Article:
Reviewed by: Emily Piburn
value of family and marriage
Information about Noah’s Ark and the biblical flood
Simon Pegg … Buck / Pythagorus Buck / Robo Buck (voice)
Jennifer Lopez … Shira (voice)
John Leguizamo … Sid (voice)
Queen Latifah … Ellie (voice)
Ray Romano … Manny (voice)
Denis Leary … Diego (voice)
Seann William Scott … Crash (voice)
Nick Offerman … Gavin (voice)
Adam Devine … Julian (voice)
Stephanie Beatriz … Gertie (voice)
Jessie J … Brooke (voice)
Jorge Lucas … Grandpa Molehog (voice)
Andrew Christopher Nichols … Andrew Aardvark (voice)
Keke Palmer … Peaches (voice)
Neil deGrasse Tyson … Neil deBuck Weasel (voice)
Melissa Rauch … Francine (voice)
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|Director:||Mike Thurmeier—“Ice Age: Continental Drift” (2012), “Ice Age: Dawn of the Dinosaurs” (2009), “Ice Age” (2002)|
Blue Sky Studios
Twentieth Century Fox Animation
|Distributor:||Twentieth Century Fox Film Corporation|
The “Ice Age” saga continues with yet another global crisis caused by Scrat the Squirrel’s attempt to capture the elusive acorn. This time, Scrat accidentally sends a frozen spaceship into space. The ship collides with a huge asteroid and sends it hurdling toward Earth.
When Buck the Wiesel discovers an ancient prophecy that foretells the extinction of mammals because of an asteroid, Manny and the herd must attempt to divert the asteroid’s path by moving a magnetic rock to divert the asteroid away. Will they succeed, or will it be the end of the Ice Age?
Like all “Ice Age” movies, there is a lot of potty humor. Posteriors are referred to as “butts” and are shown and mentioned several times. There is a bowel movement that is almost eaten. Characters playfully insult each other; one character tells another that he does a lot of “sucking” at hockey. A father tells his son that he is basically “useless.” There is a lot of slapstick violence, and one character tries to kill another. There is some sexual content, as well. Characters are hit in the groin, male characters cross-dress as females in suggestive ways, and males have items placed over their nipples. One character gives another a bikini. A character is seen showering behind a curtain and rubbing himself with a towel in suggestive ways. Characters are in a hot tub together.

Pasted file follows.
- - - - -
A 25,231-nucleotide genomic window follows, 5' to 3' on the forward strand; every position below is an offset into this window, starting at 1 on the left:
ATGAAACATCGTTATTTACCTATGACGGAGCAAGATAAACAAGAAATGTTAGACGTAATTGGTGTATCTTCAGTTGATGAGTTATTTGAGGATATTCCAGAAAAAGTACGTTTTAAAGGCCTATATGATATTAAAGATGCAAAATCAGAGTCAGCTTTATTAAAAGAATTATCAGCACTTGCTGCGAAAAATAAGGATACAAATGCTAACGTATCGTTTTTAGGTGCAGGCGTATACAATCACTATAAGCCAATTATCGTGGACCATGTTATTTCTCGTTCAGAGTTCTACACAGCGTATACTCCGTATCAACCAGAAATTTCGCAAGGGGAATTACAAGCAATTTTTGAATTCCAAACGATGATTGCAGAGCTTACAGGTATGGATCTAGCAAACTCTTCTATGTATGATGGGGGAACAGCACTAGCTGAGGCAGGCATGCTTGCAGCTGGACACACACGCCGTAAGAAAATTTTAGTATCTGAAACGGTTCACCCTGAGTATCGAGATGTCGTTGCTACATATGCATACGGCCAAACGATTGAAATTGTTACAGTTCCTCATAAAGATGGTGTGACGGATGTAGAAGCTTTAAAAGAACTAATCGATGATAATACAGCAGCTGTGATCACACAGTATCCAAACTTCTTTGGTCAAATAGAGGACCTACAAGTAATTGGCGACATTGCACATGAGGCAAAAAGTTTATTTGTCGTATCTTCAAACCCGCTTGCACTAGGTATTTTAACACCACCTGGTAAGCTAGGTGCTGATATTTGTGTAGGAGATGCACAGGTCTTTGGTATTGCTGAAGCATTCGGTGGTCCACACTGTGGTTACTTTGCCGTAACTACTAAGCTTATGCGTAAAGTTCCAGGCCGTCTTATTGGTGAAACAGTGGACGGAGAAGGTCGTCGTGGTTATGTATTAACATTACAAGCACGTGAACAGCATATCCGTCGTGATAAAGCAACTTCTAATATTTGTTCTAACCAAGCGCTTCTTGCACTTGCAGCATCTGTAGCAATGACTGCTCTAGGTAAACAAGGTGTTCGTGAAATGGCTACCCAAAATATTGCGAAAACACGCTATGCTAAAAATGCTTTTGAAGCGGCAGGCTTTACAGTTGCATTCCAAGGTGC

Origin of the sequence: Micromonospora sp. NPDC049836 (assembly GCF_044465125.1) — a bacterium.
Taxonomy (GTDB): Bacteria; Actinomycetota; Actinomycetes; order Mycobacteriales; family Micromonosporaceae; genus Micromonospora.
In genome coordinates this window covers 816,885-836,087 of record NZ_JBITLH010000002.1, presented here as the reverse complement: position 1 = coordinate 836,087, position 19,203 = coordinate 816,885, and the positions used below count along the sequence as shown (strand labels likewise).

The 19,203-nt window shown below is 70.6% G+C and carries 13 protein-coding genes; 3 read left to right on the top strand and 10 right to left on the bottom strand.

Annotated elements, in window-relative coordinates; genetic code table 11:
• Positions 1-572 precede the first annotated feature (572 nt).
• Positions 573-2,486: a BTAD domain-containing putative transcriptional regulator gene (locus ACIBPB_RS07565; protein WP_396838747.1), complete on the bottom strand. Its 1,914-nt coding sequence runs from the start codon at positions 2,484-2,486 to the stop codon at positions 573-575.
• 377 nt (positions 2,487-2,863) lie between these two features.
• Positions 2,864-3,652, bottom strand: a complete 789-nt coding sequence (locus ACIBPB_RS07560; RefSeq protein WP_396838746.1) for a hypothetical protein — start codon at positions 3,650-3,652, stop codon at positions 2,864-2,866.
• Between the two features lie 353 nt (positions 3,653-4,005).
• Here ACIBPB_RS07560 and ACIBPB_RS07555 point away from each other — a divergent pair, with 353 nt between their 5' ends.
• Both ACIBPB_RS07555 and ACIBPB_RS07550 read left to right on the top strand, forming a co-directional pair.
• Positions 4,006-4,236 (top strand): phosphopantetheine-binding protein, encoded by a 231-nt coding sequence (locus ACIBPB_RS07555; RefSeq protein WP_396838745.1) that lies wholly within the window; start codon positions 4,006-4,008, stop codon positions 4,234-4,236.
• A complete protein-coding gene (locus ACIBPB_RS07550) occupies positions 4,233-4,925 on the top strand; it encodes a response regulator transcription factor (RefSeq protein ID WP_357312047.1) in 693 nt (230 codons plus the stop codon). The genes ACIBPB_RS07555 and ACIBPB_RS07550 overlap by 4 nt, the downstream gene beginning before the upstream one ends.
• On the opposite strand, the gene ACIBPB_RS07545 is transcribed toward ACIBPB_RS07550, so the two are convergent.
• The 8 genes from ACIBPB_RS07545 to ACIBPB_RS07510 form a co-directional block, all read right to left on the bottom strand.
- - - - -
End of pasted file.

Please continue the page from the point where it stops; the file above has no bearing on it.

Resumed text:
The main issues with this movie are spiritual; however, parents can use these issues to teach their children biblical truth. At the beginning of film, it is suggested that Scrat accidentally created the Solar System. However, it is shown in such a ridiculous way that even a child would know Creation didn’t happen that way. Nevertheless, this is a great opportunity to remind kids that “In the beginning God created the heavens and the earth” (Genesis 1:1). One character thinks she has died and refers to winged animals as “angels” and a “demon angel.” Another character repeatedly mentions the Universe in a way similar to Hindu Brahman; she says “maybe the Universe is telling us something,” and “the Universe smiled on us.” When things are going well, one character says “Somebody up there likes us,” and when events take a turn for the worse, says, “Somebody up there doesn’t like us.” This could be a lesson that contrary to popular belief, our circumstances do not generally reflect God’s feeling for us (Lamentations 3:22).
Another character supposedly “sees all and knows all,” but the audience learns later that this character is an Eastern spirituality guru, of sorts, who is completely selfish and oblivious to the danger around him. This can be a lesson that there are many people in this world who are following a false god and are oblivious to the reality of eternal hell, and it is our duty to lovingly tell them the Truth of the gospel (Matthew 28:16-20). There are crystals that give eternal youth; parents can use these crystals to tell kids about the eternal life that is offered through Jesus’ sinless life, substitutionary death and resurrection. Finally, the characters try to stop a prophecy, and parents can use this to tell children that God’s prophecies cannot be stopped, no matter what people try to do; they can trust what is written in God’s word (2 Timothy 3:16).
As in all “Ice Age” movies, this movie sends a message of working together and the value of friendship and family.
While “Ice Age:Collision Course” is rife with offensive material, it also presents parents with an opportunity to tell children about God. If you are offended easily, I would recommend passing this one up. However, if you figure the “Ice Age” saga has too many redeeming values to ignore, you can use the offensive material to show the difference between the world’s wisdom and God’s Truth and teach some points about the character of God.
Violence: Mild to moderate / Language: Minor / Sex/Nudity: Mild
See list of Relevant Issues—questions-and-answers.